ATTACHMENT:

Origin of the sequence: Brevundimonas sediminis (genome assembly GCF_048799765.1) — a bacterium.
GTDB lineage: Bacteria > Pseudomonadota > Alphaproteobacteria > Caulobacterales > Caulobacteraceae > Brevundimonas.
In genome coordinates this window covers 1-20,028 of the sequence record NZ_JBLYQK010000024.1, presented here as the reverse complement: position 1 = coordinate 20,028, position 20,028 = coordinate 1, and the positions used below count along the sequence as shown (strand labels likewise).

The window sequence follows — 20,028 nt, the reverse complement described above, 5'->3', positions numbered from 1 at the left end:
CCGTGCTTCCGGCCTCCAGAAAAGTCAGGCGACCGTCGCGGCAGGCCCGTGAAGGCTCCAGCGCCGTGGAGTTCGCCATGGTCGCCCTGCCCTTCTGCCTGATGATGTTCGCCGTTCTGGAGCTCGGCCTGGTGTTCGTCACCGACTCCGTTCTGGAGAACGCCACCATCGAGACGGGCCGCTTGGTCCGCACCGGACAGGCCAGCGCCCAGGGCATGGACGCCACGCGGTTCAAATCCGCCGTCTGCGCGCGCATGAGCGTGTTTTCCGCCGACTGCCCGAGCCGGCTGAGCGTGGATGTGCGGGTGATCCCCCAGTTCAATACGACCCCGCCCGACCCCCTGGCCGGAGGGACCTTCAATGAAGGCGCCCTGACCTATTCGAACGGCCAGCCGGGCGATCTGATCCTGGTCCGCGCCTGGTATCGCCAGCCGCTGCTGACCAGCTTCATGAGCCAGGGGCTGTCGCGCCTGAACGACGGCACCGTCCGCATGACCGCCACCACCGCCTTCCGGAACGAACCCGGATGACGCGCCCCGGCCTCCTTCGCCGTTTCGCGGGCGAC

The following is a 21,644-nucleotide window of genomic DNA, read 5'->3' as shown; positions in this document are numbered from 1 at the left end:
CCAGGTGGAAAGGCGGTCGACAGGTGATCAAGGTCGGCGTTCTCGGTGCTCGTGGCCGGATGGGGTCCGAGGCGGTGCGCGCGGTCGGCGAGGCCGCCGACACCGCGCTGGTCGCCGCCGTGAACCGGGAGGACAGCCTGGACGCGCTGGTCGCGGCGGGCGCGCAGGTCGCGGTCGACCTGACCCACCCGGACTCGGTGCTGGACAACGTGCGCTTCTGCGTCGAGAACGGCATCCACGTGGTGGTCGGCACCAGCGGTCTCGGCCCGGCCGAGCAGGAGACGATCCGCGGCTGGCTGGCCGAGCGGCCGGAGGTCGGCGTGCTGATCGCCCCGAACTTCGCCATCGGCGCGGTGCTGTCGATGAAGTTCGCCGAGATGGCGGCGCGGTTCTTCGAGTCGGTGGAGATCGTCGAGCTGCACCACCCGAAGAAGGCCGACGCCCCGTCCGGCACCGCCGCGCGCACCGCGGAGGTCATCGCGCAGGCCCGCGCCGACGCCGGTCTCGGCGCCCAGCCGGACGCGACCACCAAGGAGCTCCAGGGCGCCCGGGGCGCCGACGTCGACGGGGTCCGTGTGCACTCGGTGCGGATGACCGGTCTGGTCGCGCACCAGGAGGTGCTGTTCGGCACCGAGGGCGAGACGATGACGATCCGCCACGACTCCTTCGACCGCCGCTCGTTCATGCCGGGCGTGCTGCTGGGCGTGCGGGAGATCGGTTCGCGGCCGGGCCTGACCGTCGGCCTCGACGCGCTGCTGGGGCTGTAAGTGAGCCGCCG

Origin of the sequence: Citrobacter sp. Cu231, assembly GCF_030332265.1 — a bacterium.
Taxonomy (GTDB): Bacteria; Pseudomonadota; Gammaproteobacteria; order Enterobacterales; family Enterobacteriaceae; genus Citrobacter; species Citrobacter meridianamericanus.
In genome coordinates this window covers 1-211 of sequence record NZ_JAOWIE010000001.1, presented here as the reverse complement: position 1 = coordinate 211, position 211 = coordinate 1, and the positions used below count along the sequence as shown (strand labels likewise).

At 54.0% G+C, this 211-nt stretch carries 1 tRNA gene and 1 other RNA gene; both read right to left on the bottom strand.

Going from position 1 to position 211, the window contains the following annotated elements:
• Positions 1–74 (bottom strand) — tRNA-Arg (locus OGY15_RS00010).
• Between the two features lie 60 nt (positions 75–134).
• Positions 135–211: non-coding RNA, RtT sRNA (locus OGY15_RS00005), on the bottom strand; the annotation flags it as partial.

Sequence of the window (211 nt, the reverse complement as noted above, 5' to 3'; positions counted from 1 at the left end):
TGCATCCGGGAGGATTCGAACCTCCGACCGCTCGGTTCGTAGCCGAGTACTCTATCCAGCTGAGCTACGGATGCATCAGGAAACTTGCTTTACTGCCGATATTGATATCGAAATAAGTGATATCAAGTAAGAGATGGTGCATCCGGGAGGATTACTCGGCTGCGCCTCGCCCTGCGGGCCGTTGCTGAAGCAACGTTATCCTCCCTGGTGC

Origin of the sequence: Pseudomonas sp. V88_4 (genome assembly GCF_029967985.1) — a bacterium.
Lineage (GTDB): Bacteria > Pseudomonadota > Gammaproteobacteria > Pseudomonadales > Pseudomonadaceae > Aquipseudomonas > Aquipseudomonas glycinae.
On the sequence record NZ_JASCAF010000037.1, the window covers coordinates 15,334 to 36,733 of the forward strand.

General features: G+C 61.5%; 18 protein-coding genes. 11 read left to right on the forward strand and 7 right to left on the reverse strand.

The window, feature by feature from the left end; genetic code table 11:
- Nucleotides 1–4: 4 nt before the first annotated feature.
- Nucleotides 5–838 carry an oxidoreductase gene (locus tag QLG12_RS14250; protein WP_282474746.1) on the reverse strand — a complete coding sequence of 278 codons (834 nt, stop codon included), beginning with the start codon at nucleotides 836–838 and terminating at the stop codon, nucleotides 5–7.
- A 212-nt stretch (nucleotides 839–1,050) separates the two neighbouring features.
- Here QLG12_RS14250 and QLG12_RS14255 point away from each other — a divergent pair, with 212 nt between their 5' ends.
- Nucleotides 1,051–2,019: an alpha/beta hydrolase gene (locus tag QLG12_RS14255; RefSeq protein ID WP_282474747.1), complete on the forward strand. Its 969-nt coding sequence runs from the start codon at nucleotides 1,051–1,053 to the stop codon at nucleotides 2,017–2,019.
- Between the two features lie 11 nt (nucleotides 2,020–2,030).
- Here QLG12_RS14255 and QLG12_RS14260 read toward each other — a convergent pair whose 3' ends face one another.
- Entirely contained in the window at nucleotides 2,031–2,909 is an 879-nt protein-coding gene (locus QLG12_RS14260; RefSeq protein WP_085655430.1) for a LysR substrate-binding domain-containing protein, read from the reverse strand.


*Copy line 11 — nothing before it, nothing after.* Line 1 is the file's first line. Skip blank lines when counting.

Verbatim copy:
At 54.0% G+C, this 211-nt stretch carries 1 tRNA gene and 1 other RNA gene; both read right to left on the bottom strand.